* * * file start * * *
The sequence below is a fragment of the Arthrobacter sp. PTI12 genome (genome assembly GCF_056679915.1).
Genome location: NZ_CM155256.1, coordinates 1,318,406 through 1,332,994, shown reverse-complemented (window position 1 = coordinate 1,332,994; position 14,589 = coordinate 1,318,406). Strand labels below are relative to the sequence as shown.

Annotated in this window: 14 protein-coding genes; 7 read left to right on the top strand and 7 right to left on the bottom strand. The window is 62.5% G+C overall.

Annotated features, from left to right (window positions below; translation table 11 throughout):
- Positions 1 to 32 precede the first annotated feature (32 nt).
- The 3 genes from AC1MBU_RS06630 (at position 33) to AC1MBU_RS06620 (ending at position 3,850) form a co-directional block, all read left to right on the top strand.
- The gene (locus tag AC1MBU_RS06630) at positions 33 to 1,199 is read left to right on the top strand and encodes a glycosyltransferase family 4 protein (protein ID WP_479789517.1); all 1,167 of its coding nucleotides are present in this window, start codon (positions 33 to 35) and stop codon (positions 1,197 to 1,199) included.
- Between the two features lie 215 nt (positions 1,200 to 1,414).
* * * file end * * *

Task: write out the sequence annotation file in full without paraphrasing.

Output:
The sequence below is a fragment of the Arthrobacter sp. PTI12 genome (genome assembly GCF_056679915.1).
Genome location: NZ_CM155256.1, coordinates 1,318,406 through 1,332,994, shown reverse-complemented (window position 1 = coordinate 1,332,994; position 14,589 = coordinate 1,318,406). Strand labels below are relative to the sequence as shown.

Annotated in this window: 14 protein-coding genes; 7 read left to right on the top strand and 7 right to left on the bottom strand. The window is 62.5% G+C overall.

Annotated features, from left to right (window positions below; translation table 11 throughout):
- Positions 1 to 32 precede the first annotated feature (32 nt).
- The 3 genes from AC1MBU_RS06630 (at position 33) to AC1MBU_RS06620 (ending at position 3,850) form a co-directional block, all read left to right on the top strand.
- The gene (locus tag AC1MBU_RS06630) at positions 33 to 1,199 is read left to right on the top strand and encodes a glycosyltransferase family 4 protein (protein ID WP_479789517.1); all 1,167 of its coding nucleotides are present in this window, start codon (positions 33 to 35) and stop codon (positions 1,197 to 1,199) included.
- Between the two features lie 215 nt (positions 1,200 to 1,414).